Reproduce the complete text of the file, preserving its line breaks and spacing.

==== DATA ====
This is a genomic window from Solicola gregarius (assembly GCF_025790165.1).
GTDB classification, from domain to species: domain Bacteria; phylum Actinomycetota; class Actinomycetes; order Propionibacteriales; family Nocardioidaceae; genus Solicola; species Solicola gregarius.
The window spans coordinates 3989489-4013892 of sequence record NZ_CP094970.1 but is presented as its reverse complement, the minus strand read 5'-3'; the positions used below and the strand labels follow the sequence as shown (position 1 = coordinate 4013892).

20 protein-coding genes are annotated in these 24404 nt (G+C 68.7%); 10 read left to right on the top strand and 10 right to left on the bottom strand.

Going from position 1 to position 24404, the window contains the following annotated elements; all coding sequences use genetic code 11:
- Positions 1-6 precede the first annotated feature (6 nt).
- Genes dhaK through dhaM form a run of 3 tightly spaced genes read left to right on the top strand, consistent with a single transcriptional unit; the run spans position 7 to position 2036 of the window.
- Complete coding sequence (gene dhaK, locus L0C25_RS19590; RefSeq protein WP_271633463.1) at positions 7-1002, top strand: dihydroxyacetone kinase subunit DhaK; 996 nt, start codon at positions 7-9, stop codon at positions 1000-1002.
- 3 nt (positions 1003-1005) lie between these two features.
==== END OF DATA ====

This is a genomic window from Solicola gregarius (assembly GCF_025790165.1).
GTDB classification, from domain to species: domain Bacteria; phylum Actinomycetota; class Actinomycetes; order Propionibacteriales; family Nocardioidaceae; genus Solicola; species Solicola gregarius.
The window spans coordinates 3989489-4013892 of sequence record NZ_CP094970.1 but is presented as its reverse complement, the minus strand read 5'-3'; the positions used below and the strand labels follow the sequence as shown (position 1 = coordinate 4013892).

20 protein-coding genes are annotated in these 24404 nt (G+C 68.7%); 10 read left to right on the top strand and 10 right to left on the bottom strand.

Going from position 1 to position 24404, the window contains the following annotated elements; all coding sequences use genetic code 11:
- Positions 1-6 precede the first annotated feature (6 nt).
- Genes dhaK through dhaM form a run of 3 tightly spaced genes read left to right on the top strand, consistent with a single transcriptional unit; the run spans position 7 to position 2036 of the window.
- Complete coding sequence (gene dhaK, locus L0C25_RS19590; RefSeq protein WP_271633463.1) at positions 7-1002, top strand: dihydroxyacetone kinase subunit DhaK; 996 nt, start codon at positions 7-9, stop codon at positions 1000-1002.
- 3 nt (positions 1003-1005) lie between these two features.